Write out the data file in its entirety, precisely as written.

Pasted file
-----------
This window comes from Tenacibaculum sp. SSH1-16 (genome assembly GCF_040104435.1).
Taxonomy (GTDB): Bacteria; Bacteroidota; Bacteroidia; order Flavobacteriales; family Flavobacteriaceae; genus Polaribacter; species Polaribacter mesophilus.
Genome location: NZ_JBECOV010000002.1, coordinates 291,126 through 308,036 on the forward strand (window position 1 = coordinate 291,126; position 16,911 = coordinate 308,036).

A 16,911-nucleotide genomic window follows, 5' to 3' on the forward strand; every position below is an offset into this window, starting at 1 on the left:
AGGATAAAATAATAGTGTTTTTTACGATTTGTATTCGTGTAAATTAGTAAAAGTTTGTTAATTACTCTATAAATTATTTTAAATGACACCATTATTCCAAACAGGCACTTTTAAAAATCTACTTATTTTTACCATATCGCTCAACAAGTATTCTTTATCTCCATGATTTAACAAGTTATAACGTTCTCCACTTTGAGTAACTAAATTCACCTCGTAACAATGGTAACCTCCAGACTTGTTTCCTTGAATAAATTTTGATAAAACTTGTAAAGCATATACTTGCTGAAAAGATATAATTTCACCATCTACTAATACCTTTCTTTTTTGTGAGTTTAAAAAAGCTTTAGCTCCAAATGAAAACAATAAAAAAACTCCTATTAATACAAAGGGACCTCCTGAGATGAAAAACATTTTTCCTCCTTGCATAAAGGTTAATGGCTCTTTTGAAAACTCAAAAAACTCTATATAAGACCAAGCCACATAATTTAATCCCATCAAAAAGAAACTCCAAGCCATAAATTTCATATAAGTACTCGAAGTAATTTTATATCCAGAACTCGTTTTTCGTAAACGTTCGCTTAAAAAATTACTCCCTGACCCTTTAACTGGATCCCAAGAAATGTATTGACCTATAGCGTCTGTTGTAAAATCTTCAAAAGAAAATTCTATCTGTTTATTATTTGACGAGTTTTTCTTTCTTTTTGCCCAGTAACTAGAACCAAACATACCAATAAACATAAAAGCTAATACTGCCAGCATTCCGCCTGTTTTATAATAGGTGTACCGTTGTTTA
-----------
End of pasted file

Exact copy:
This window comes from Tenacibaculum sp. SSH1-16 (genome assembly GCF_040104435.1).
Taxonomy (GTDB): Bacteria; Bacteroidota; Bacteroidia; order Flavobacteriales; family Flavobacteriaceae; genus Polaribacter; species Polaribacter mesophilus.
Genome location: NZ_JBECOV010000002.1, coordinates 291,126 through 308,036 on the forward strand (window position 1 = coordinate 291,126; position 16,911 = coordinate 308,036).

A 16,911-nucleotide genomic window follows, 5' to 3' on the forward strand; every position below is an offset into this window, starting at 1 on the left:
AGGATAAAATAATAGTGTTTTTTACGATTTGTATTCGTGTAAATTAGTAAAAGTTTGTTAATTACTCTATAAATTATTTTAAATGACACCATTATTCCAAACAGGCACTTTTAAAAATCTACTTATTTTTACCATATCGCTCAACAAGTATTCTTTATCTCCATGATTTAACAAGTTATAACGTTCTCCACTTTGAGTAACTAAATTCACCTCGTAACAATGGTAACCTCCAGACTTGTTTCCTTGAATAAATTTTGATAAAACTTGTAAAGCATATACTTGCTGAAAAGATATAATTTCACCATCTACTAATACCTTTCTTTTTTGTGAGTTTAAAAAAGCTTTAGCTCCAAATGAAAACAATAAAAAAACTCCTATTAATACAAAGGGACCTCCTGAGATGAAAAACATTTTTCCTCCTTGCATAAAGGTTAATGGCTCTTTTGAAAACTCAAAAAACTCTATATAAGACCAAGCCACATAATTTAATCCCATCAAAAAGAAACTCCAAGCCATAAATTTCATATAAGTACTCGAAGTAATTTTATATCCAGAACTCGTTTTTCGTAAACGTTCGCTTAAAAAATTACTCCCTGACCCTTTAACTGGATCCCAAGAAATGTATTGACCTATAGCGTCTGTTGTAAAATCTTCAAAAGAAAATTCTATCTGTTTATTATTTGACGAGTTTTTCTTTCTTTTTGCCCAGTAACTAGAACCAAACATACCAATAAACATAAAAGCTAATACTGCCAGCATTCCGCCTGTTTTATAATAGGTGTACCGTTGTTTA